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Rattlesnakes a Nevada reality

A Great Basin rattlesnake in a box after it was captured at a Foothill home in Carson Valley.
Katherine Replogle/Special to The R-C

A child’s encounter with a rattlesnake in the hills above Grandview Estates on Tuesday afternoon was a reminder that Western Nevada is home venomous vipers.

Fortunately, Carson Valley Medical Center had anti-venom and the boy was treated in time.

Last week, Foothill resident Katherine Replogle’s daughter-in-law used a makeshift snake stick to capture a big rattler that sought shelter on their patio. The snake was released back into the wild.

“My daughter-in-law (said) that this was done at dinner time as quickly as possible,” Replogle said on Friday. “It would not have been her preferred method. Obviously shoes and long pants should be worn and it is more humane to sweep the snake into a container rather than use a noose.”

The Great Basin or Western rattlesnake is the only one of the species that inhabits Northern Nevada, but it can be found at most elevations, according to Nevada Urban Wildlife Coordinator Jessica Wolff.

“Typically in summer we get quite a few calls when they are active” she said. “We creat great habitat for a lot of animals. If you feed birds, the seed on the ground attracts rodents. What’s a snake’s favorite snack? A little mouse or rodent.”

While rattlesnakes can grow to be quite long, most of their prey tends to be realtively small.

“You don’t have to worry about one eating a dog or a cat,” Wolff said. “But you definitely don’t want them to get bit. They definitely can inject venom.”

Wolff advised keeping a dog on a leash and making sure it’s not sticking its nose in burrows where a rattler might be hiding.

When encountering a rattler, Wolff said the best plan is to give it some space, including an escape route.

“Snakes don’t want to bite us,” she said. “Their venom is for defense and getting food. Biting someone is the last thing they want to do.”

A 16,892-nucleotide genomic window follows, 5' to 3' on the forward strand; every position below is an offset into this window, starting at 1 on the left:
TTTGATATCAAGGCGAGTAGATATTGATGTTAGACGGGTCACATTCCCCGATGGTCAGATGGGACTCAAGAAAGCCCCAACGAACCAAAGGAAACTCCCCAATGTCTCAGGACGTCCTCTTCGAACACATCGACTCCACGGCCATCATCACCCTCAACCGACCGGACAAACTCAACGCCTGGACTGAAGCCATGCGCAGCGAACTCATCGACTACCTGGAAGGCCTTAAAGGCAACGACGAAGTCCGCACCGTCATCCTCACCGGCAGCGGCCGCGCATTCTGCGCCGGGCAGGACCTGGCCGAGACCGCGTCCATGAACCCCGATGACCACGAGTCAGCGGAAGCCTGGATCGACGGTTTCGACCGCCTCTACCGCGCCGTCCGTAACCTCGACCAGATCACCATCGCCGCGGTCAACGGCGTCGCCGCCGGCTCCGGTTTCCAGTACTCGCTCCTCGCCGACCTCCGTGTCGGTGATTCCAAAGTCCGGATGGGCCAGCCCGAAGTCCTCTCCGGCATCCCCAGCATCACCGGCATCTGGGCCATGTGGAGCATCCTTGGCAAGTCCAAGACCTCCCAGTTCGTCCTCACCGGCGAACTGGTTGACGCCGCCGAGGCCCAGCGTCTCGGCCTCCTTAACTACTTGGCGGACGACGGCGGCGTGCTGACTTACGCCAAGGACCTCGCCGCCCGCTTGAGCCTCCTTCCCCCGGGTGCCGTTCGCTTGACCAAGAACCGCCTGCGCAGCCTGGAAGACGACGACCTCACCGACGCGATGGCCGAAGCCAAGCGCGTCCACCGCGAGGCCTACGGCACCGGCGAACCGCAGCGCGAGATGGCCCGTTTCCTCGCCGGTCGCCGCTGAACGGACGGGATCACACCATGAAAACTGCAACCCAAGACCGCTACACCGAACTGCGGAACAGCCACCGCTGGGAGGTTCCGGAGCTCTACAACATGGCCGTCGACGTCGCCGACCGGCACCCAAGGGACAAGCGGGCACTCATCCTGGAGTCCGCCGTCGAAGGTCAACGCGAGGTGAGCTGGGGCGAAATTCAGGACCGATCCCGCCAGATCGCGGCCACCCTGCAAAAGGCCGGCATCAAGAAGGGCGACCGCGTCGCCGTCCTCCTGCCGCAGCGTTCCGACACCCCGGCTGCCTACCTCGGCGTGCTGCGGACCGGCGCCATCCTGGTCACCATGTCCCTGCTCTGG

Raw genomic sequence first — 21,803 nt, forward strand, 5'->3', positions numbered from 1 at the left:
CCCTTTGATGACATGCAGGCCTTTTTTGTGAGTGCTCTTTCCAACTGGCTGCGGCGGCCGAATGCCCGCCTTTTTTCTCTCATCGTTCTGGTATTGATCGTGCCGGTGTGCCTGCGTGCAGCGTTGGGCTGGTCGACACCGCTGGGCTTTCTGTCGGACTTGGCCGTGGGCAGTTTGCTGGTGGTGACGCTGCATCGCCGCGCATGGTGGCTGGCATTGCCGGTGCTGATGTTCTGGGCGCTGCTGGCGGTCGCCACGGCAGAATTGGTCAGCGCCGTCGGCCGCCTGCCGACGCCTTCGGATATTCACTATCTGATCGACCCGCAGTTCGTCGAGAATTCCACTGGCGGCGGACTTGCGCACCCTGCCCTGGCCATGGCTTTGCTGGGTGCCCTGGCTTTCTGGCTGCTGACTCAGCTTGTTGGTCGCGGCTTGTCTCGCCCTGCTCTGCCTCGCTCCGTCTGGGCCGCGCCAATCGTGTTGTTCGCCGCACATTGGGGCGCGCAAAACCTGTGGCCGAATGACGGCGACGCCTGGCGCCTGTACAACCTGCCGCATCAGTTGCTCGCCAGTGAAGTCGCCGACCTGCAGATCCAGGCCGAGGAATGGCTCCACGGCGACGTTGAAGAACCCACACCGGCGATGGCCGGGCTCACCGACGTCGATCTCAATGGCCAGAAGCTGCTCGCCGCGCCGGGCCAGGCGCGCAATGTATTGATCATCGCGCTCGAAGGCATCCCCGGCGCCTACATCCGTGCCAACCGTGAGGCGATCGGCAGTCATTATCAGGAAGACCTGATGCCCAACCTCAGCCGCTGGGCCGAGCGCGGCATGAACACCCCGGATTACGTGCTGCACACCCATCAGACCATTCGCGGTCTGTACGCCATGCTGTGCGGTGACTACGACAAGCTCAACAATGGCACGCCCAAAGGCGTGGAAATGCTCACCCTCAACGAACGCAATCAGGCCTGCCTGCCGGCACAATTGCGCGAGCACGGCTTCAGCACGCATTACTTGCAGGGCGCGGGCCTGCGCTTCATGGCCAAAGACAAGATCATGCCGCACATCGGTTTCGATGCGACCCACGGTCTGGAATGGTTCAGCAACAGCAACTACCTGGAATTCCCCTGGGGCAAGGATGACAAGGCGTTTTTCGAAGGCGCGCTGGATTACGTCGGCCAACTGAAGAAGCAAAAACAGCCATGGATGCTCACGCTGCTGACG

Rattlers prefer hiding from people.

“They don’t want to interact with humans,” she said. “The first thing they want to do is hide. Then they rattle, which is a warning that if you don’t back away you might get bit. Their final response is to bite.”

Wolff said about half of bites are dry, and there is some evidence that a grown rattler can meter its venom.

She said that baby snakes have a reputation for being more dangerous than grown rattlers, but that’s because they haven’t learned to control their venom.

“Baby snakes give it all they’ve got to protect themselves,” she said.

Rattlers give live birth and then their offspring are on their own.

“They can be found anywhere up to 9,000 feet in the mountains and deserts,” she said. “We encourage people to step on top of rocks instead of over them, because you don’t know what’s on the other side.”

Rattlers have great camouflage and can easily hide in rocks and brush.

Rattlers are not the top of their food chain, though. Wolff said king snakes are immune to rattler venom.

Gopher snakes mimic rattlers with a similar pattern, and will even shake a bush to make a rattling noise to chase off anything that’s coming for them.

Rattlers and other snakes help keep the rodent populations down.

“All of them are beneficial, just some of them are more intimidating than others,” she said. “If you can avoid conflict with snakes, they will avoid conflict with us.”